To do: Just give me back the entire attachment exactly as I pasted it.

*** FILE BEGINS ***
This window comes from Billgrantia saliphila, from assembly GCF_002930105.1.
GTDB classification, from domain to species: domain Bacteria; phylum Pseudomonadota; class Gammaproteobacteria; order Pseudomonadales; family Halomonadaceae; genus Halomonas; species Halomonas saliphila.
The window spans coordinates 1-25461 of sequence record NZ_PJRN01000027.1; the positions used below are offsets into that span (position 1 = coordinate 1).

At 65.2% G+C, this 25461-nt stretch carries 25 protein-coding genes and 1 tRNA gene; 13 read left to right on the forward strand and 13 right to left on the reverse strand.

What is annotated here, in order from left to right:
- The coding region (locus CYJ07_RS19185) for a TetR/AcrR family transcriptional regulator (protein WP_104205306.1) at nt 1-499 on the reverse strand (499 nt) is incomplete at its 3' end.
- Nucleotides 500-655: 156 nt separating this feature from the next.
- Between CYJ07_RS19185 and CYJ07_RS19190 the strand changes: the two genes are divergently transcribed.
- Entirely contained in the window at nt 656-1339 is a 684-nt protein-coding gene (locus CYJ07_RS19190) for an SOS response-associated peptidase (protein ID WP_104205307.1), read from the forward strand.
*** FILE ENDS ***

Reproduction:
This window comes from Billgrantia saliphila, from assembly GCF_002930105.1.
GTDB classification, from domain to species: domain Bacteria; phylum Pseudomonadota; class Gammaproteobacteria; order Pseudomonadales; family Halomonadaceae; genus Halomonas; species Halomonas saliphila.
The window spans coordinates 1-25461 of sequence record NZ_PJRN01000027.1; the positions used below are offsets into that span (position 1 = coordinate 1).

At 65.2% G+C, this 25461-nt stretch carries 25 protein-coding genes and 1 tRNA gene; 13 read left to right on the forward strand and 13 right to left on the reverse strand.

What is annotated here, in order from left to right:
- The coding region (locus CYJ07_RS19185) for a TetR/AcrR family transcriptional regulator (protein WP_104205306.1) at nt 1-499 on the reverse strand (499 nt) is incomplete at its 3' end.
- Nucleotides 500-655: 156 nt separating this feature from the next.
- Between CYJ07_RS19185 and CYJ07_RS19190 the strand changes: the two genes are divergently transcribed.
- Entirely contained in the window at nt 656-1339 is a 684-nt protein-coding gene (locus CYJ07_RS19190) for an SOS response-associated peptidase (protein ID WP_104205307.1), read from the forward strand.